As a Macmillan professional, you know there are now, thankfully, a multitude of online tools and websites available to help both you and your patients at different times after a cancer diagnosis. But with many different options available, how do you know which particular tools could benefit those you support most at different points, and have the right impact? This issue of Sharing Good Practice will give you some useful pointers.
How online tools help to reduce costs
As a vital source of support for people affected by cancer, you highlight which types of information and assistance Macmillan can provide to them. Each person will have a different set of preferences for how they digest information about cancer – some will prefer to read booklets in their own time, others will immediately go online searching for answers – and, with your guidance, will hopefully go straight to the Macmillan website in search of support.
It’s easy to assume online uptake falls into two categories – the younger know what they’re doing online and older people struggle. While this can be true, it’s not always the case. So we’re not advocating a one-size-fits-all approach, but rather to be aware of the online resources that can help those affected by cancer. An added upshot of this is that, by using digital resources instead of printed ones, we can all save Macmillan money.
For example, each copy of The Cancer Guide booklet costs Macmillan 52p to produce. While you don’t want to hold back providing our supporting information, sometimes you don’t need to use printed information to help. Someone could be just as happy reading the information online.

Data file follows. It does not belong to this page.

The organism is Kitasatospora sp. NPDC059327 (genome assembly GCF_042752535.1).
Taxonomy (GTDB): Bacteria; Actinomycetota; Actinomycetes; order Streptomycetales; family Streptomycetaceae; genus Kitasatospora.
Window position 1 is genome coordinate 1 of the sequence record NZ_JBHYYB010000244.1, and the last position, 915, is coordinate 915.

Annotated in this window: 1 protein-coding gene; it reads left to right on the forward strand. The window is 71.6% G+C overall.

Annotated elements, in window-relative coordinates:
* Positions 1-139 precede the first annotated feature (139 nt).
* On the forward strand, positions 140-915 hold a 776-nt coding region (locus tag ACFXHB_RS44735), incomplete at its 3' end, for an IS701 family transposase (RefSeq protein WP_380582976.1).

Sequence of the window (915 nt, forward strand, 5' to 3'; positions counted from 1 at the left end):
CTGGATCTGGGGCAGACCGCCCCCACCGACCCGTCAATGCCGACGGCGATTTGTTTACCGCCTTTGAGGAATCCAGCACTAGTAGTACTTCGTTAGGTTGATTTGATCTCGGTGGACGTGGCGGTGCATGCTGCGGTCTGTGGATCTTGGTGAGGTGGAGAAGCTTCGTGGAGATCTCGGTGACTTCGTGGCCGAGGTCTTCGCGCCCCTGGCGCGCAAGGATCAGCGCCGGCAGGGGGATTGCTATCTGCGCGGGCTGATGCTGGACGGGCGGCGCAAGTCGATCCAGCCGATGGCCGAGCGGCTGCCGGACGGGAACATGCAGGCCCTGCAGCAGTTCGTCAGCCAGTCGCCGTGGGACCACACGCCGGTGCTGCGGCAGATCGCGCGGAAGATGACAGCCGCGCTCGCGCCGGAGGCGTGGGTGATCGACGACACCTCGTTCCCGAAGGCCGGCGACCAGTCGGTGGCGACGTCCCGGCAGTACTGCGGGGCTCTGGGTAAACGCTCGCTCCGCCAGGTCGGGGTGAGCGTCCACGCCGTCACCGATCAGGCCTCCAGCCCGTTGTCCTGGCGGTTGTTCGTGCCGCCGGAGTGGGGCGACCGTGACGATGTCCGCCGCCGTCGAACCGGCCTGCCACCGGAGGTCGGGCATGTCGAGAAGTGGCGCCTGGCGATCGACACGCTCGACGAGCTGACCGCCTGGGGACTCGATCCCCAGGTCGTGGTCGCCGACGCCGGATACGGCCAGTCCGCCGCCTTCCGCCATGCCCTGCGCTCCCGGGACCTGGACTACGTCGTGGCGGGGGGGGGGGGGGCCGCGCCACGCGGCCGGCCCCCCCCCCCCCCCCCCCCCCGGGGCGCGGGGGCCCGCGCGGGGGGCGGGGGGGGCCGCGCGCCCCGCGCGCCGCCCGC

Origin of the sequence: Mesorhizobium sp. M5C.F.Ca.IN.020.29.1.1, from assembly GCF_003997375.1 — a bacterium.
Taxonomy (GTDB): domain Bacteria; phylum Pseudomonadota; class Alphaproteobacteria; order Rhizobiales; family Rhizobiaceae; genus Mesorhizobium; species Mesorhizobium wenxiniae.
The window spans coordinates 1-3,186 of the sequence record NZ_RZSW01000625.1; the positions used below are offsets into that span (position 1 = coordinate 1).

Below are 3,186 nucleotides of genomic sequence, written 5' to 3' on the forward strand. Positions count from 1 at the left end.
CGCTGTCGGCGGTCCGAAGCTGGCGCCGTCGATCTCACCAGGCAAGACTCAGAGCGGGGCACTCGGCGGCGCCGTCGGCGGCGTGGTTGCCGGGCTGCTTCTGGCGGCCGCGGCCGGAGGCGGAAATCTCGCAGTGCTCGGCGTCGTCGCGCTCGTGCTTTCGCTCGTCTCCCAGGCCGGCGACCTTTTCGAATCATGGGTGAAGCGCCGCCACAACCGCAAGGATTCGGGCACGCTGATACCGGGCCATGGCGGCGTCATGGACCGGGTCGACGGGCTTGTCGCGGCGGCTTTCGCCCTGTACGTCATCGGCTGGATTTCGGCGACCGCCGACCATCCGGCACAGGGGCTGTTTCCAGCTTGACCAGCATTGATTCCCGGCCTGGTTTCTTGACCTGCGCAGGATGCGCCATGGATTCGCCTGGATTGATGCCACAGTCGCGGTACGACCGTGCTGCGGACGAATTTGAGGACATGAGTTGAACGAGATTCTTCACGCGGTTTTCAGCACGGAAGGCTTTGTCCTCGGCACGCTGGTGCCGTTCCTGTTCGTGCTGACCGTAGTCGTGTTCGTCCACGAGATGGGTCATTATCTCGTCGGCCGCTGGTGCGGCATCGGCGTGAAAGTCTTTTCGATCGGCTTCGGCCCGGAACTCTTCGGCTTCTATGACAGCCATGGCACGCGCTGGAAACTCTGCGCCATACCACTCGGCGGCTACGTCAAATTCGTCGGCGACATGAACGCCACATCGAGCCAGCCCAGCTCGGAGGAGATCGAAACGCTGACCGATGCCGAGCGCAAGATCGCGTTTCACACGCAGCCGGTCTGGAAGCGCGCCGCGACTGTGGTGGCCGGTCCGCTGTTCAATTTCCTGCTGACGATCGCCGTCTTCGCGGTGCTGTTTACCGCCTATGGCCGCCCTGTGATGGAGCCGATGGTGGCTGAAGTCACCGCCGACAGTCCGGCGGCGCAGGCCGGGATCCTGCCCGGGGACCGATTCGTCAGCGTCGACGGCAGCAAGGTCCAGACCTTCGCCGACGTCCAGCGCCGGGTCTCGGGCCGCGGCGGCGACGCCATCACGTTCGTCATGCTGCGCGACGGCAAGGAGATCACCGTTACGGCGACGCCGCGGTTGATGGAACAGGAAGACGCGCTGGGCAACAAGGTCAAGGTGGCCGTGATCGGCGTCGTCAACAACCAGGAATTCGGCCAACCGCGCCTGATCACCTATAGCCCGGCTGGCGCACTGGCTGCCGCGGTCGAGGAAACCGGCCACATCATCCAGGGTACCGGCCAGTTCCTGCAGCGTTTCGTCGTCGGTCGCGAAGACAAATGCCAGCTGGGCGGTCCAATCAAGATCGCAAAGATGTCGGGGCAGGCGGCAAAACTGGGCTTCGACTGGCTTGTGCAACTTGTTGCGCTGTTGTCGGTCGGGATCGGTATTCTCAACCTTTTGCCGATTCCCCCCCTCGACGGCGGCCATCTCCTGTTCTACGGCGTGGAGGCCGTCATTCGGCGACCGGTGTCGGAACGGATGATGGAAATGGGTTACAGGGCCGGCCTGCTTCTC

Sharing information options
Many of those you support may wish to share the information they are accessing online. There are the usual various share options available on our online spaces (the social media icons you’ll see at the top of most of our webpages) – this doesn’t have to be a publicly viewable share, either, as users can send it using a private message on Facebook, for example, or bookmark a direct link to the information.
If those you support are concerned about their children seeing cancer-related terms appearing in search, for example, if they haven’t yet shared their cancer diagnosis, then you can also highlight the option of going ‘incognito’ when browsing online. To find out how to go ‘incognito’ on different browsers, search for ‘how to go incognito’ and various instructions for different browsers will be available in the search results.
How be.Macmillan helps people affected by cancer to fundraise for us
People you support or their relatives or friends may be showing signs of wanting to give something back to Macmillan, be it volunteering, doing a fundraising challenge, or joining a focus group. If so, please direct them towards our website so we can harness their enthusiasm for the benefit of others affected by cancer.
As our ‘warehouse’ website, be.Macmillan.org.uk also provides helpful guidance and tools for fundraising, so people can use our brand for their activities and order merchandise for their events. It’s also where both you and also people affected by cancer can order all our cancer information booklets, should print format be required.
Continue reading this issue of Sharing Good Practice
Online support at different steps
Case study - Debbie Provan
Case study - Mandy Trickett
Digital support - Further reading